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What happens when an adoption fails

October 14, 2013

914913_95016626_sad_teen_girlWe wrote last week about the statistics on adoption dissolution. But the facts don’t tell the whole story. We gave tips on saving your adoption before it ever begins, but we didn’t address what to do when you just can’t parent your adopted child anymore.

First, we start out telling you under no circumstances should a parent set out to adopt a child with the intention or “escape plan” being “We’ll place the child with another family.” If you don’t believe the adoption will work going into it, trust us, it won’t work.

But we feel obligated to talk about the topic no one wants to discuss. Parents who simply cannot care for troubled children any longer are exhausted, many times financially strapped from months or even years of expensive therapy and in-patient mental health treatment for their child and scared for their own safety and that of other children in the home. They are desperate for help and don’t know where to turn.

Where do you go from here?

In the news stories over the last few months we’ve read countless stories of children who have been “re-homed” through internet boards where they are listed like puppies to be given away. The thought of it grieves our hearts and turns our stomachs. In the worst case scenarios (and the articles are filled with their stories), these children end up in the homes of known child abusers and molesters who have never completed a home study.

Help is available for the children and parents in these troubled situations.

Start with an adoption agency

For parents at the end of their rope, we suggest they contact the agency who helped them with the adoption. If they did not use an agency or were unhappy with the agency they used, they need to contact an adoption agency licensed in their state. These agencies can help parents work through the legal issues, find good solutions and talk about second placements for the children—placements where they may live successful lives in a home more conducive to their needs.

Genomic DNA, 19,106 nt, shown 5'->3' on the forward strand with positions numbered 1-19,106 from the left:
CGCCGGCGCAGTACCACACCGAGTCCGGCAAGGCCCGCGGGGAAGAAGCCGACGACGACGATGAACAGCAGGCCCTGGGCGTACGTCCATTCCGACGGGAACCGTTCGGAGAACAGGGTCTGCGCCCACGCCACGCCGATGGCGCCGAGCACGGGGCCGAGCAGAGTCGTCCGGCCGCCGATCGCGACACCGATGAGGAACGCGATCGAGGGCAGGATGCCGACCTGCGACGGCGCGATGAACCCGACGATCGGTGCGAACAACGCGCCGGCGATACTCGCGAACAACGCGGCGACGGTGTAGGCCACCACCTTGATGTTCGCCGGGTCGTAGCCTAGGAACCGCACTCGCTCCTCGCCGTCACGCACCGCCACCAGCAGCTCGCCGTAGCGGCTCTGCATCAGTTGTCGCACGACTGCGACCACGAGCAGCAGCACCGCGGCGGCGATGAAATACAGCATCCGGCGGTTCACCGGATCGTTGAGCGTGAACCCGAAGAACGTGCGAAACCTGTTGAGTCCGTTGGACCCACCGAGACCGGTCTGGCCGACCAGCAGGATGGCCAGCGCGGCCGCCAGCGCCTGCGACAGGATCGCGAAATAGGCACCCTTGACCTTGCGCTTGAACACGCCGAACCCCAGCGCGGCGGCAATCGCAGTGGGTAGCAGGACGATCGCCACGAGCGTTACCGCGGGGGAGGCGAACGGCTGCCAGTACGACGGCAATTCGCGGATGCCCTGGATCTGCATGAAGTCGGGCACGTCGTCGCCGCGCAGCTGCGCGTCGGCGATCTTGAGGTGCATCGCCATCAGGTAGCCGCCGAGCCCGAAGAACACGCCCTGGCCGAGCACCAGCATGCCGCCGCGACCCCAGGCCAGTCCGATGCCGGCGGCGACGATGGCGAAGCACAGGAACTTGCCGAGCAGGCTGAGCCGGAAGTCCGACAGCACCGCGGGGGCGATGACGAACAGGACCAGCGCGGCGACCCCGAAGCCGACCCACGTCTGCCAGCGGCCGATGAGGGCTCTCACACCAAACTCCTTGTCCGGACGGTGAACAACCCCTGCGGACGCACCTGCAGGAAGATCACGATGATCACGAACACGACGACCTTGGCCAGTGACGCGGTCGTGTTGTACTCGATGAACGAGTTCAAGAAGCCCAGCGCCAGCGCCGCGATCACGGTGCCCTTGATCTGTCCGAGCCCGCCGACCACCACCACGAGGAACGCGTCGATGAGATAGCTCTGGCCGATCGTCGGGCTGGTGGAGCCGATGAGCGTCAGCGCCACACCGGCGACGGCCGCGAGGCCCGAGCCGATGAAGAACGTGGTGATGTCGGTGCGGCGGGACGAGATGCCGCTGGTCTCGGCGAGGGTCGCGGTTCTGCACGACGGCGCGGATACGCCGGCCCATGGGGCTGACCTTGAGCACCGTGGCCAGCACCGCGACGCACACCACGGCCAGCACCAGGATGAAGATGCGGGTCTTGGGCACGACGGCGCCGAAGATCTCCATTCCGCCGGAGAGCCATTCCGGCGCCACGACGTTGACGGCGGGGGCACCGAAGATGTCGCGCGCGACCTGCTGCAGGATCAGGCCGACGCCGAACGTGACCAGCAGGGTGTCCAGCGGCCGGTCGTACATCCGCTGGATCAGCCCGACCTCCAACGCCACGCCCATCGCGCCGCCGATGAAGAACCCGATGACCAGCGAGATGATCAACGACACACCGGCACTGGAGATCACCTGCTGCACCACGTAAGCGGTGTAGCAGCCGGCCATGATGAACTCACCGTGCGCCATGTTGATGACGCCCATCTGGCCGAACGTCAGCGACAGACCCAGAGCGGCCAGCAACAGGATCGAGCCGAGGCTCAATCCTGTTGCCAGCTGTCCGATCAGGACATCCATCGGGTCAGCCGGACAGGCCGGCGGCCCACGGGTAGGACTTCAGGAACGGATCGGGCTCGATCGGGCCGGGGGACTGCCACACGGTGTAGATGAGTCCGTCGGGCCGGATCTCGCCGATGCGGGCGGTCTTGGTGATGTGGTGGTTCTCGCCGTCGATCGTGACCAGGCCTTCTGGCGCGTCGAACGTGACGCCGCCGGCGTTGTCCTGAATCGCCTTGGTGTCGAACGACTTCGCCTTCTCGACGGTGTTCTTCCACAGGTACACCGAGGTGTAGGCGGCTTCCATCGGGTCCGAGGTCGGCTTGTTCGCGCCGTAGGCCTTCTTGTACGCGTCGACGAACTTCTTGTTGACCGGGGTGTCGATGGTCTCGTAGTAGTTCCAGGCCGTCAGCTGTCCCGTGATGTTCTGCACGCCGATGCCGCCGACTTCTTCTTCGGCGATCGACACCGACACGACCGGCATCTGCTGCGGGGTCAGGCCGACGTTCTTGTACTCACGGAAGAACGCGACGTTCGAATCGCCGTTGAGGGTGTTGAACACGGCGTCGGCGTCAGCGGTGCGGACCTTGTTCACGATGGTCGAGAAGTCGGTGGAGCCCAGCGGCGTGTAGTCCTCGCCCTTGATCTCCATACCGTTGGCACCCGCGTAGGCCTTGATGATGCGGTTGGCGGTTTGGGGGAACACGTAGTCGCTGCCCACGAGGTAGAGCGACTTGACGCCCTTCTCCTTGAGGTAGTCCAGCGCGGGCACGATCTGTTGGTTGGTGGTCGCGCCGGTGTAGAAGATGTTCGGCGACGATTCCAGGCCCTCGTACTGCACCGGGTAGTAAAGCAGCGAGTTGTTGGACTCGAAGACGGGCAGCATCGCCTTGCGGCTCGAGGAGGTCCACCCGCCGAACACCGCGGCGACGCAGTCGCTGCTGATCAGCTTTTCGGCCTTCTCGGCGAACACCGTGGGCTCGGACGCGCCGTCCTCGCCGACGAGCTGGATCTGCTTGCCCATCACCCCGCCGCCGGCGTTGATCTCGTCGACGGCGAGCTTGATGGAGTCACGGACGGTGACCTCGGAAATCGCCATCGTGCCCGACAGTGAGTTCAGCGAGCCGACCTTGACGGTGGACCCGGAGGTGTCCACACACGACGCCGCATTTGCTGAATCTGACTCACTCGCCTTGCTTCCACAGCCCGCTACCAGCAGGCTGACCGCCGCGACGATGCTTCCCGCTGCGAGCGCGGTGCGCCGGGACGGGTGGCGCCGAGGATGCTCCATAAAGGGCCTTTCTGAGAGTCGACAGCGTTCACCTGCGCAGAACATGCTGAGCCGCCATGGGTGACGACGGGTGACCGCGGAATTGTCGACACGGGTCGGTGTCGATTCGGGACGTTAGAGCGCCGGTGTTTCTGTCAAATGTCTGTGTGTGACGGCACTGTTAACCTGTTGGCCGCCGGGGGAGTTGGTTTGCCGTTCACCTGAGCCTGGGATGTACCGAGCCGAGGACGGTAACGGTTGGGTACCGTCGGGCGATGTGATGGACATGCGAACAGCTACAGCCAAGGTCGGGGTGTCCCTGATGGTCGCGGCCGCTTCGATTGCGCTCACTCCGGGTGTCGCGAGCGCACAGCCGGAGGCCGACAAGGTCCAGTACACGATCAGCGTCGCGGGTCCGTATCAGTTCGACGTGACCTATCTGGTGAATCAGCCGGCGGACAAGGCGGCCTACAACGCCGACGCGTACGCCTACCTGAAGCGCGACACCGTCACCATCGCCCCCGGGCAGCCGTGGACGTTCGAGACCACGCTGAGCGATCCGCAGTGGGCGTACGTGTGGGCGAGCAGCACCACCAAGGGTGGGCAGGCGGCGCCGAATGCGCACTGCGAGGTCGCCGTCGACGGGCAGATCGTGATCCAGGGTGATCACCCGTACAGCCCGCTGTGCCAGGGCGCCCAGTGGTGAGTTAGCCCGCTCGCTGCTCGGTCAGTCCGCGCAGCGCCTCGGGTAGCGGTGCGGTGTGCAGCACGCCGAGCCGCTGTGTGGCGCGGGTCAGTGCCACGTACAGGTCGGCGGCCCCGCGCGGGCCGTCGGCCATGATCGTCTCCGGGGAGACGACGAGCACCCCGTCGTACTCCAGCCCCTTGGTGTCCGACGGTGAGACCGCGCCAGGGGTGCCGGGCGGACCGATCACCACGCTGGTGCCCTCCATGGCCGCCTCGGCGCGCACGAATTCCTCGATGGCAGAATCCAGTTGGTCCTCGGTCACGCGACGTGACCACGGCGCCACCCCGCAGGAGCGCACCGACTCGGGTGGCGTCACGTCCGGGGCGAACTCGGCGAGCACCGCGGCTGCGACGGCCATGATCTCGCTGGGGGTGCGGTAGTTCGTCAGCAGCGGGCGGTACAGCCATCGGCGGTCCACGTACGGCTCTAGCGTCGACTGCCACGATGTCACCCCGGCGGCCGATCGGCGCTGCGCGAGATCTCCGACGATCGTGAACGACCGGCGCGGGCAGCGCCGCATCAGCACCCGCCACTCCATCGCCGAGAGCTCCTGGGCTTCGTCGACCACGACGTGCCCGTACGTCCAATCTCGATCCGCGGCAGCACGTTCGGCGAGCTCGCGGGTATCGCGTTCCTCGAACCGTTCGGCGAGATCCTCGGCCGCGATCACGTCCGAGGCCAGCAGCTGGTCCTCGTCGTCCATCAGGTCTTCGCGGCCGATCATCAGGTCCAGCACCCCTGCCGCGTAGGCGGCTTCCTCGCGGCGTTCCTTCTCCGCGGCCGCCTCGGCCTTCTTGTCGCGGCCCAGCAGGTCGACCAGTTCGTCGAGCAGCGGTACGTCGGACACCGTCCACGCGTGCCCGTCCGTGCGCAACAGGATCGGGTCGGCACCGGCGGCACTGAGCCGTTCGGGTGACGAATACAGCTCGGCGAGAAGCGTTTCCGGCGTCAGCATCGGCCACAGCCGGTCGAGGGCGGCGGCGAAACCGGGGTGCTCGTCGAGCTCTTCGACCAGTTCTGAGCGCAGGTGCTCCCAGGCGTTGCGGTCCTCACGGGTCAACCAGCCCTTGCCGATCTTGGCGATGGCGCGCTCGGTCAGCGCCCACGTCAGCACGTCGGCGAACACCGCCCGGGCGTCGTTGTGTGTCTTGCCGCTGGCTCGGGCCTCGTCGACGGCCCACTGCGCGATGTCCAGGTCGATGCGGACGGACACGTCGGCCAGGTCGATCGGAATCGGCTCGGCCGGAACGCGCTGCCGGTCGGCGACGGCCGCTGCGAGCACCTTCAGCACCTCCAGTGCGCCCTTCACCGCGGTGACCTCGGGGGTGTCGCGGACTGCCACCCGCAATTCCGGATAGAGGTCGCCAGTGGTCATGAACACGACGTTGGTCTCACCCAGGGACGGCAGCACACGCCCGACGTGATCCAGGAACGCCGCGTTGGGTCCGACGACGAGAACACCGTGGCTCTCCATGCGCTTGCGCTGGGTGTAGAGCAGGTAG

If you move your child to someone else’s home without help from an agency, you risk placing your child in a dangerous situation. At best the new guardians will have difficulty enrolling your child in school and getting health care for your child. At worst your child could end up being abused, used for sex trafficking or killed.

Know what to expect

Depending on the situation, your child may be placed into the physical custody of the state until they are adopted a second time or turn 18. While you may have to pay child support to the state until your child turns 18, you will no longer be responsible for his or her day to day care—including the expenses of in-patient treatment your child may need.

If you are working with an adoption agency, your child may transition to another home immediately.

Due to privacy laws, you will likely receive little if any information about the child once the dissolution or disruption is completed.

Talk to an attorney

You wouldn’t go into a divorce without an attorney, don’t go into court for an adoption dissolution without one skilled in adoption law. Adoption laws vary from state to state. An attorney can ensure you and your child receive the best possible outcome based on the laws in your state.

Adoption dissolution or disruption isn’t an issue anyone connected to adoption likes to discuss. If you need help dealing with a difficult adoption situation, please seek out help. Our social workers and the social workers in other agencies want you to be successful in your adoption. Contact someone now for more information about available resources.